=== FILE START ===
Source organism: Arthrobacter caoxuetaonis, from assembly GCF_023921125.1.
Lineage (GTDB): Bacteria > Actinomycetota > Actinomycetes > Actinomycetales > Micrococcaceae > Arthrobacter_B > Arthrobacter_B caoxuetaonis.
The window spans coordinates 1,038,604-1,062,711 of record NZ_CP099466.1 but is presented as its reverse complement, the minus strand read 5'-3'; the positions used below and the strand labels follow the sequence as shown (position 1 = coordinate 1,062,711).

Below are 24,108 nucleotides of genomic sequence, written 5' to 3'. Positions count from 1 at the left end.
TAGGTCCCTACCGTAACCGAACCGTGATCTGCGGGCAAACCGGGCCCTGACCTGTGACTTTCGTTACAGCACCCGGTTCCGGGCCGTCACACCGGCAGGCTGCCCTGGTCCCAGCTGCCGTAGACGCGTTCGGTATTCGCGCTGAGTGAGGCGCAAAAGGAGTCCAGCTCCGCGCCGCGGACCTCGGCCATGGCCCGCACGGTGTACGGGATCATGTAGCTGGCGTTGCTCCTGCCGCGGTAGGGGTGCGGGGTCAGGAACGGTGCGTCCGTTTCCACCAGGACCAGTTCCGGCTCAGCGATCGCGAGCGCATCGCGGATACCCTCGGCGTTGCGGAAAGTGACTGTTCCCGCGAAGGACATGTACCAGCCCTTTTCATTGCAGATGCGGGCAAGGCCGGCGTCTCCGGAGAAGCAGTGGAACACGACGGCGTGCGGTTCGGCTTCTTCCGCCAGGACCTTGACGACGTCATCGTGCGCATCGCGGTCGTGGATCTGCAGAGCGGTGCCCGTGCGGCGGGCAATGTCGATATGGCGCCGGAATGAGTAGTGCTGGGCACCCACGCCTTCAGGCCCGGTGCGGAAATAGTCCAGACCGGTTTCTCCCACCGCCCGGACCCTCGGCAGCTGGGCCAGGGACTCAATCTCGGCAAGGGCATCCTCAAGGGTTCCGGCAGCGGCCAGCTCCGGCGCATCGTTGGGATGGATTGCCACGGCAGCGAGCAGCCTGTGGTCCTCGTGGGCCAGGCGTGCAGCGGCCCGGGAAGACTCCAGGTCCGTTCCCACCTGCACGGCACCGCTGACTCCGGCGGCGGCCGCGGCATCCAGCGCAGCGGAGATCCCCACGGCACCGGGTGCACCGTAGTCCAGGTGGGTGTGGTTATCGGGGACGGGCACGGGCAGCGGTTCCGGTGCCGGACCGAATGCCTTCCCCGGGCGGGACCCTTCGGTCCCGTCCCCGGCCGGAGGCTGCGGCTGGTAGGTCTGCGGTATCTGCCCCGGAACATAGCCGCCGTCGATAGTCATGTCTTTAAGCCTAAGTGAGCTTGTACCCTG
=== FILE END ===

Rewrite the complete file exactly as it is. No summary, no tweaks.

Source organism: Arthrobacter caoxuetaonis, from assembly GCF_023921125.1.
Lineage (GTDB): Bacteria > Actinomycetota > Actinomycetes > Actinomycetales > Micrococcaceae > Arthrobacter_B > Arthrobacter_B caoxuetaonis.
The window spans coordinates 1,038,604-1,062,711 of record NZ_CP099466.1 but is presented as its reverse complement, the minus strand read 5'-3'; the positions used below and the strand labels follow the sequence as shown (position 1 = coordinate 1,062,711).

Below are 24,108 nucleotides of genomic sequence, written 5' to 3'. Positions count from 1 at the left end.
TAGGTCCCTACCGTAACCGAACCGTGATCTGCGGGCAAACCGGGCCCTGACCTGTGACTTTCGTTACAGCACCCGGTTCCGGGCCGTCACACCGGCAGGCTGCCCTGGTCCCAGCTGCCGTAGACGCGTTCGGTATTCGCGCTGAGTGAGGCGCAAAAGGAGTCCAGCTCCGCGCCGCGGACCTCGGCCATGGCCCGCACGGTGTACGGGATCATGTAGCTGGCGTTGCTCCTGCCGCGGTAGGGGTGCGGGGTCAGGAACGGTGCGTCCGTTTCCACCAGGACCAGTTCCGGCTCAGCGATCGCGAGCGCATCGCGGATACCCTCGGCGTTGCGGAAAGTGACTGTTCCCGCGAAGGACATGTACCAGCCCTTTTCATTGCAGATGCGGGCAAGGCCGGCGTCTCCGGAGAAGCAGTGGAACACGACGGCGTGCGGTTCGGCTTCTTCCGCCAGGACCTTGACGACGTCATCGTGCGCATCGCGGTCGTGGATCTGCAGAGCGGTGCCCGTGCGGCGGGCAATGTCGATATGGCGCCGGAATGAGTAGTGCTGGGCACCCACGCCTTCAGGCCCGGTGCGGAAATAGTCCAGACCGGTTTCTCCCACCGCCCGGACCCTCGGCAGCTGGGCCAGGGACTCAATCTCGGCAAGGGCATCCTCAAGGGTTCCGGCAGCGGCCAGCTCCGGCGCATCGTTGGGATGGATTGCCACGGCAGCGAGCAGCCTGTGGTCCTCGTGGGCCAGGCGTGCAGCGGCCCGGGAAGACTCCAGGTCCGTTCCCACCTGCACGGCACCGCTGACTCCGGCGGCGGCCGCGGCATCCAGCGCAGCGGAGATCCCCACGGCACCGGGTGCACCGTAGTCCAGGTGGGTGTGGTTATCGGGGACGGGCACGGGCAGCGGTTCCGGTGCCGGACCGAATGCCTTCCCCGGGCGGGACCCTTCGGTCCCGTCCCCGGCCGGAGGCTGCGGCTGGTAGGTCTGCGGTATCTGCCCCGGAACATAGCCGCCGTCGATAGTCATGTCTTTAAGCCTAAGTGAGCTTGTACCCTG